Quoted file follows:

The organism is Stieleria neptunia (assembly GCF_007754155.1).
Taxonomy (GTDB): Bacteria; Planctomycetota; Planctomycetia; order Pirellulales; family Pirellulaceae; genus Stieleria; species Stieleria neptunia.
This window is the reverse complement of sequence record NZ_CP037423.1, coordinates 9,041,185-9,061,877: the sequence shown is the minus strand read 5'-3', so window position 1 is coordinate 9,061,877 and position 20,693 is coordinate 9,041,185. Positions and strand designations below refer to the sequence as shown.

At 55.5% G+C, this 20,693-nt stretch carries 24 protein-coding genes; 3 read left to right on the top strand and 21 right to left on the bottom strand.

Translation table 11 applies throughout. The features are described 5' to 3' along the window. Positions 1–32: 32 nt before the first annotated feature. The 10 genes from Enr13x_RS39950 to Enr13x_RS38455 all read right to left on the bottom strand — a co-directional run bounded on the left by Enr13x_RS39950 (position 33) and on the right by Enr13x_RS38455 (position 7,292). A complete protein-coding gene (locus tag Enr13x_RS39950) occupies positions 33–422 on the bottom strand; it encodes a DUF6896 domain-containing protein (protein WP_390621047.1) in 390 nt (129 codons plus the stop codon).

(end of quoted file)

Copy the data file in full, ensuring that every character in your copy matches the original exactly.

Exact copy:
The organism is Stieleria neptunia (assembly GCF_007754155.1).
Taxonomy (GTDB): Bacteria; Planctomycetota; Planctomycetia; order Pirellulales; family Pirellulaceae; genus Stieleria; species Stieleria neptunia.
This window is the reverse complement of sequence record NZ_CP037423.1, coordinates 9,041,185-9,061,877: the sequence shown is the minus strand read 5'-3', so window position 1 is coordinate 9,061,877 and position 20,693 is coordinate 9,041,185. Positions and strand designations below refer to the sequence as shown.

At 55.5% G+C, this 20,693-nt stretch carries 24 protein-coding genes; 3 read left to right on the top strand and 21 right to left on the bottom strand.

Translation table 11 applies throughout. The features are described 5' to 3' along the window. Positions 1–32: 32 nt before the first annotated feature. The 10 genes from Enr13x_RS39950 to Enr13x_RS38455 all read right to left on the bottom strand — a co-directional run bounded on the left by Enr13x_RS39950 (position 33) and on the right by Enr13x_RS38455 (position 7,292). A complete protein-coding gene (locus tag Enr13x_RS39950) occupies positions 33–422 on the bottom strand; it encodes a DUF6896 domain-containing protein (protein WP_390621047.1) in 390 nt (129 codons plus the stop codon).